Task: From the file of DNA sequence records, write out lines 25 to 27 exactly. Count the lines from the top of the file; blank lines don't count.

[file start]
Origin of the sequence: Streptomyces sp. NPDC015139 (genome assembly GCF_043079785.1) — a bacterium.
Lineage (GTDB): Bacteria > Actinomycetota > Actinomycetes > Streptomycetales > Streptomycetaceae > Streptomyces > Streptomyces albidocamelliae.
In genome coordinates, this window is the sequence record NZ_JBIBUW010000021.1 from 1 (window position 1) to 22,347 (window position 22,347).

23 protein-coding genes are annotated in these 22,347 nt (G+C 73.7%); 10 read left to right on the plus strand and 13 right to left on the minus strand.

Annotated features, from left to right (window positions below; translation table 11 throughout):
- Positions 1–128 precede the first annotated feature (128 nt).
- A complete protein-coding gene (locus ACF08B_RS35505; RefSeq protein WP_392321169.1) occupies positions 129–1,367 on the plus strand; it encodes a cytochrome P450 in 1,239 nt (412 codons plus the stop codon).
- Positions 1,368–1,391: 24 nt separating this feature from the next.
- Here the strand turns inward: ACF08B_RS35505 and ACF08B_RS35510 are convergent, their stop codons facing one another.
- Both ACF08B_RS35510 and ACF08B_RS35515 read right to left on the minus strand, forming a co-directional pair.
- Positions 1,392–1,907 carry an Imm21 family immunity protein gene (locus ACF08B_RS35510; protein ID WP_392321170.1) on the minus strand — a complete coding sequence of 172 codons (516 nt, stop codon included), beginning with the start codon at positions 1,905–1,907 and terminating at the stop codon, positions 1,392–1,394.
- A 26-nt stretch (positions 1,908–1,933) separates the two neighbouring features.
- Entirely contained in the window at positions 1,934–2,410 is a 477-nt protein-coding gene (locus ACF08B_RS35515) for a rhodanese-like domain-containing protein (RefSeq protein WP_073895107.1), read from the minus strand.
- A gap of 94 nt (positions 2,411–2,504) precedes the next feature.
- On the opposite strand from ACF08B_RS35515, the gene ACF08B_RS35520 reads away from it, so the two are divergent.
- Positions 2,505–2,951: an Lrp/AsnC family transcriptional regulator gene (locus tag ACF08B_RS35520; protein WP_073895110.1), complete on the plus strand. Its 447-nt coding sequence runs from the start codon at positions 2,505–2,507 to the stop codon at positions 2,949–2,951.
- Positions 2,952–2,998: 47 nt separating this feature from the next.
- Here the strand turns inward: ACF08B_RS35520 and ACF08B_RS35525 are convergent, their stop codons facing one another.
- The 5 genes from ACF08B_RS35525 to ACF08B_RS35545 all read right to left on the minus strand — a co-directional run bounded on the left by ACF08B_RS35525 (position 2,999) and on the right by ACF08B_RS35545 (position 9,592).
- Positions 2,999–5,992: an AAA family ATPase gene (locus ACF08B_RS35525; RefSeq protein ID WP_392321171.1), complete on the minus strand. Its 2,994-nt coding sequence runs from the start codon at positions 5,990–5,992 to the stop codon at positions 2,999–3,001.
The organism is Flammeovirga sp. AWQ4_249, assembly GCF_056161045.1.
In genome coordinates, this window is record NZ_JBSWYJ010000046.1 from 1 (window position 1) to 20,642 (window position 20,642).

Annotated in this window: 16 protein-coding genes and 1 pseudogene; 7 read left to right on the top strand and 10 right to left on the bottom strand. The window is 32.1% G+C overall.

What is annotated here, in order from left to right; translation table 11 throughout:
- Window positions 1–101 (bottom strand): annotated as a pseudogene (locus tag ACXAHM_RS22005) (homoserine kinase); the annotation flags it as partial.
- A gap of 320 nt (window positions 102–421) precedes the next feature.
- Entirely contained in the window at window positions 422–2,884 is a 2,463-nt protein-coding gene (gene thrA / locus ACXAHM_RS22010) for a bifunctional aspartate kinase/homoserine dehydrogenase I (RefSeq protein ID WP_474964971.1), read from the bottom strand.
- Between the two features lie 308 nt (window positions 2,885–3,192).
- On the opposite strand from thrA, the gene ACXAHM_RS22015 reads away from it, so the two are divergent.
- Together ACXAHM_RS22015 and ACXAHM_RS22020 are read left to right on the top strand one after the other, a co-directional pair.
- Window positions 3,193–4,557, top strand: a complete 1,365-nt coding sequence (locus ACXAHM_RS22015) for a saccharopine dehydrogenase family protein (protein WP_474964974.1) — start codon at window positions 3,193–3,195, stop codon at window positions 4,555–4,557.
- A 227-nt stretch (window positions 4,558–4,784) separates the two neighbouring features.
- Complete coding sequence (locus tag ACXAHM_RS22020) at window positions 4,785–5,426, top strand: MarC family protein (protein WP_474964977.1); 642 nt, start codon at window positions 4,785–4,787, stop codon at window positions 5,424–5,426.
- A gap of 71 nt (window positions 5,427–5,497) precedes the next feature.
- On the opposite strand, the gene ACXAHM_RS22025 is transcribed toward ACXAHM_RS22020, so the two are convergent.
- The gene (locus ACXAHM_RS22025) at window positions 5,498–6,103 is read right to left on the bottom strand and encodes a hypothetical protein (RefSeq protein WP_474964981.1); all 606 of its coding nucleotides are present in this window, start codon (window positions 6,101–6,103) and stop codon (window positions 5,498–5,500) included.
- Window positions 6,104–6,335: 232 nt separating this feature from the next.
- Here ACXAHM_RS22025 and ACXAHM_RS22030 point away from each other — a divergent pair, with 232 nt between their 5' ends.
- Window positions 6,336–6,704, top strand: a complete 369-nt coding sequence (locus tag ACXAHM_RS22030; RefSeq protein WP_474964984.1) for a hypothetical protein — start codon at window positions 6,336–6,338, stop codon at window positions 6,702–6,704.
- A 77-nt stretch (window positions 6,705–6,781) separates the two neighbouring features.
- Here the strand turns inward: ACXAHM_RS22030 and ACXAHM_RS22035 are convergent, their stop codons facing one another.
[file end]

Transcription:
- Window positions 1–101 (bottom strand): annotated as a pseudogene (locus tag ACXAHM_RS22005) (homoserine kinase); the annotation flags it as partial.
- A gap of 320 nt (window positions 102–421) precedes the next feature.
- Entirely contained in the window at window positions 422–2,884 is a 2,463-nt protein-coding gene (gene thrA / locus ACXAHM_RS22010) for a bifunctional aspartate kinase/homoserine dehydrogenase I (RefSeq protein ID WP_474964971.1), read from the bottom strand.